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Literature Study GuidesLolitaPart 2 Chapters 35 36 Summary

Lolita | Study Guide

Vladimir Nabokov

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Lolita | Part 2, Chapters 35–36 | Summary



Chapter 35

Humbert enters Pavor Manor (leaving Insomnia Lodge) and puts new cartridges in his gun, which is oily. He worries that "the execution" will be "bungled" and drives through a thunderstorm. The house is "elaborate and decrepit," and as he rings the bell he realizes that he's drunk.

It's like a fairy tale, he thinks, the way the door opens. He wanders around the house and finally sees Quilty coming out of the bathroom. Quilty wears a purple bathrobe "very like one I had." When Quilty finally notices Humbert he thinks he is Brewster, come to work on the phone, and it takes Humbert some time to convince Quilty that he is there to avenge his daughter, Dolores Haze. Humbert loses his gun under a cabinet and the two men fight physically, rolling around on the floor, though neither of them is fit for fighting, both being literary men, sick and drunk.

Finally Humbert gets his gun back. Ridiculously he gives Quilty a poem, which Quilty reads out loud, joking about it. Quilty starts to bargain, saying Humbert can have his whole house and find another girl like Lolita. Humbert shoots Quilty and misses him. Quilty runs into another room and plays the piano. Finally Humbert hits him, and Quilty races howling through the house as Humbert continues shooting at him. Finally Quilty hides himself in his bed where Humbert shoots him one last time, frustrated by Quilty's refusal to take him seriously and to die. When he goes downstairs Humbert finds a group of Quilty's friends, who all say it was about time someone killed Quilty. Quilty finally dies.

Chapter 36

Humbert leaves, not caring what happens to him. He drives back toward home on the wrong side of the highway, noting that fortunately there are not many other cars out. Finally he realizes police are following him, then blocking his way, and he swerves off the road "among surprised cows," coming to a stop, thinking of "two dead women"—Charlotte and his mother. As he waits for the police to take him he remembers a day shortly after Lolita had disappeared, when he stood on a hill and heard the sound of children playing. He realized then that the truly tragic thing was not that he had lost Lolita but that Lolita had lost all opportunity to be a part of that laughing world, "that concord."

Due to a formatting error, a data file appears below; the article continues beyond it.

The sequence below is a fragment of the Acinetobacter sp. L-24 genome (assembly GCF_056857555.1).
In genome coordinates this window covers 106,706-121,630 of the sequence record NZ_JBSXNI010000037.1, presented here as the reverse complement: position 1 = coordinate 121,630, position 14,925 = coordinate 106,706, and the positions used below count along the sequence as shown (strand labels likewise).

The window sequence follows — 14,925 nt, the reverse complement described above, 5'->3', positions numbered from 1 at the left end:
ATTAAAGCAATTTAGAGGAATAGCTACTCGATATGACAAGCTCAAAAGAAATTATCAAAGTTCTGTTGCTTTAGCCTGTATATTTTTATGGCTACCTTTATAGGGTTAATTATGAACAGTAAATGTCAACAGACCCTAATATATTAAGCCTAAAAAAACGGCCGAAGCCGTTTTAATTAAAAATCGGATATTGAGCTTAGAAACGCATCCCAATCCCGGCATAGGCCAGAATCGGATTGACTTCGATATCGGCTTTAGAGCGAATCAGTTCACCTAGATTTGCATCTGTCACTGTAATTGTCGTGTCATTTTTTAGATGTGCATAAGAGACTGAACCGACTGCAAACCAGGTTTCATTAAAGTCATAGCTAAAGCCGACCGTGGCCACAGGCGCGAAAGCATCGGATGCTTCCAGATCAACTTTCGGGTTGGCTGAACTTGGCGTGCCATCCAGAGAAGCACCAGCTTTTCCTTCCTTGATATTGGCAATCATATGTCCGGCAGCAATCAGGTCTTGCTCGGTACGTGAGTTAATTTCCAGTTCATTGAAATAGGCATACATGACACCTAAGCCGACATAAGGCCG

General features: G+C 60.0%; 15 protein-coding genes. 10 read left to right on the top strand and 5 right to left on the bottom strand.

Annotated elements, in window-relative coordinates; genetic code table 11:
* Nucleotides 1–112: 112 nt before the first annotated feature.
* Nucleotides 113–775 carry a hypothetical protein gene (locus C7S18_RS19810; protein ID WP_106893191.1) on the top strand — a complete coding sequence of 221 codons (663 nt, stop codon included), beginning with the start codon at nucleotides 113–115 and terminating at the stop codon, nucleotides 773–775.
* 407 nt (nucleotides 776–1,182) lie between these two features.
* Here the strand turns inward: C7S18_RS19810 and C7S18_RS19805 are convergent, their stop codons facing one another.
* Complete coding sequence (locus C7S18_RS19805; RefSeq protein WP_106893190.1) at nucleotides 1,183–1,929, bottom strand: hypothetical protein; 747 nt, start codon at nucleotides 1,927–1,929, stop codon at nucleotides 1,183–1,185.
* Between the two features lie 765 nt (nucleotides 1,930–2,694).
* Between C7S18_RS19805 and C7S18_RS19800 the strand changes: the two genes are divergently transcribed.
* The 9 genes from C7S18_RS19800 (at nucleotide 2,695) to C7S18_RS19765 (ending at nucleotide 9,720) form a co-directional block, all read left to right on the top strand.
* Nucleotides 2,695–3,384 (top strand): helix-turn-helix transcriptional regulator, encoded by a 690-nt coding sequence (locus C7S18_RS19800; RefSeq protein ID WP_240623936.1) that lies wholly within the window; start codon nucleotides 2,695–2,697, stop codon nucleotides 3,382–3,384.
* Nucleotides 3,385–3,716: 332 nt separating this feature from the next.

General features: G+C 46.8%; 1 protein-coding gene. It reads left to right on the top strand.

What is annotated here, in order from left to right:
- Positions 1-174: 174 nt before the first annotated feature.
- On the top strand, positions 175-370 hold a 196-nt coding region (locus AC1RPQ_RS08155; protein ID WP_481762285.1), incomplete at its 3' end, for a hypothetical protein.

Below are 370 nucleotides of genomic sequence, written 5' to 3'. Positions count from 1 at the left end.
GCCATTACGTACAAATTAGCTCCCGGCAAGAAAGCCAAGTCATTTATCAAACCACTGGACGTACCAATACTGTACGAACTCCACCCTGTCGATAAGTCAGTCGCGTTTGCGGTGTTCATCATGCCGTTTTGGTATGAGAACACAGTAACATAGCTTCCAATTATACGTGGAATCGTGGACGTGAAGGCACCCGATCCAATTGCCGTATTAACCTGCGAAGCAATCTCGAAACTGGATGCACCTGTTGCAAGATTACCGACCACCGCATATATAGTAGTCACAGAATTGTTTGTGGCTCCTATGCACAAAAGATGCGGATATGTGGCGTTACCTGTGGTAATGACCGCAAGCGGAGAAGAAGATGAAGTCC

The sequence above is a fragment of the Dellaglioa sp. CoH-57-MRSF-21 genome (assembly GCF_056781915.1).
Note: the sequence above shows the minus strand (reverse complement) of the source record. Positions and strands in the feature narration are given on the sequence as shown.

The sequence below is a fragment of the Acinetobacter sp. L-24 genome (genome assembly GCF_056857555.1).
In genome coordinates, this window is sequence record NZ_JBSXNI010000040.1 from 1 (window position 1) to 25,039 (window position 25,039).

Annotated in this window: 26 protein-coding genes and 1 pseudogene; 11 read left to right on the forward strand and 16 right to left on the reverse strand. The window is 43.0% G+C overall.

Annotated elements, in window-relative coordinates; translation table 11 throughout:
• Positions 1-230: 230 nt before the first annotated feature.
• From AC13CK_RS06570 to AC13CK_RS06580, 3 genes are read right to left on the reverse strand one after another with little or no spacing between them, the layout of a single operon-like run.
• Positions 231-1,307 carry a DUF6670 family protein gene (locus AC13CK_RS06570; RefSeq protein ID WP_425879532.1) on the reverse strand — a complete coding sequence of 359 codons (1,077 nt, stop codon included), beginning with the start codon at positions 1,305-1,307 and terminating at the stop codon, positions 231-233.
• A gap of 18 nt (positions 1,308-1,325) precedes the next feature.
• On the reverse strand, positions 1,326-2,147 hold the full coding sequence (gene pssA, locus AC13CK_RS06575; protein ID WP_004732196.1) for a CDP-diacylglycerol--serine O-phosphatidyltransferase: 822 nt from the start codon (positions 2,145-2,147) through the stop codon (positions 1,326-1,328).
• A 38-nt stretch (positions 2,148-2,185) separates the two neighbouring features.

He says he's reread the story, which has "bits of marrow sticking to it," and that he thought about what name he'd call himself. He instructs his publishers not to publish the book until he and Lolita are both dead. He hopes she loves her baby and that her husband is good to her; and he hopes she will live, through his book about her, in the minds of "later generations."


Humbert wants his duel with Quilty to be literary and dramatic, with himself as the avenging hero. But their fight is anticlimactic, with Quilty laughing at him and misunderstanding or not caring that Humbert plans to murder him. The fact that his foe comes out of the bathroom is just one example of the absurd in this chapter; real life, once again, refuses to cooperate with Humbert's literary imagination. Quilty is wearing a purple bathrobe that Humbert remembers as resembling his own—one more sign that Quilty and Humbert are doubles or shadows of each other. In trying to kill Quilty is Humbert trying to do away with some aspect of himself?

The whole duel is an parody of gangster movies or Westerns. This is no dramatic shootout but two out-of-shape literary men rolling around on top of each other. Humbert's dramatic act of revenge turns into another one of Quilty's jokes. The fact that none of Quilty's guests come to his aid or care that he is dead is another example of situational irony, an action that contrasts with the clichés.

Humbert, who made so many rules to avoid detection, is now thrilled to be breaking them all. He's moving backward in memory, revealing the hidden past, and driving the wrong way on the road.

Humbert's final recollection—of the moment he heard the children playing and realized what Lolita had lost—is perhaps Humbert's truest statement of love. Once again it is highly rhetorical, full of flourish. Humbert's focus is highly subjective—more about himself than Dolly Haze. Nabokov leaves it up to readers to determine whether Humbert truly repents of his actions or not.

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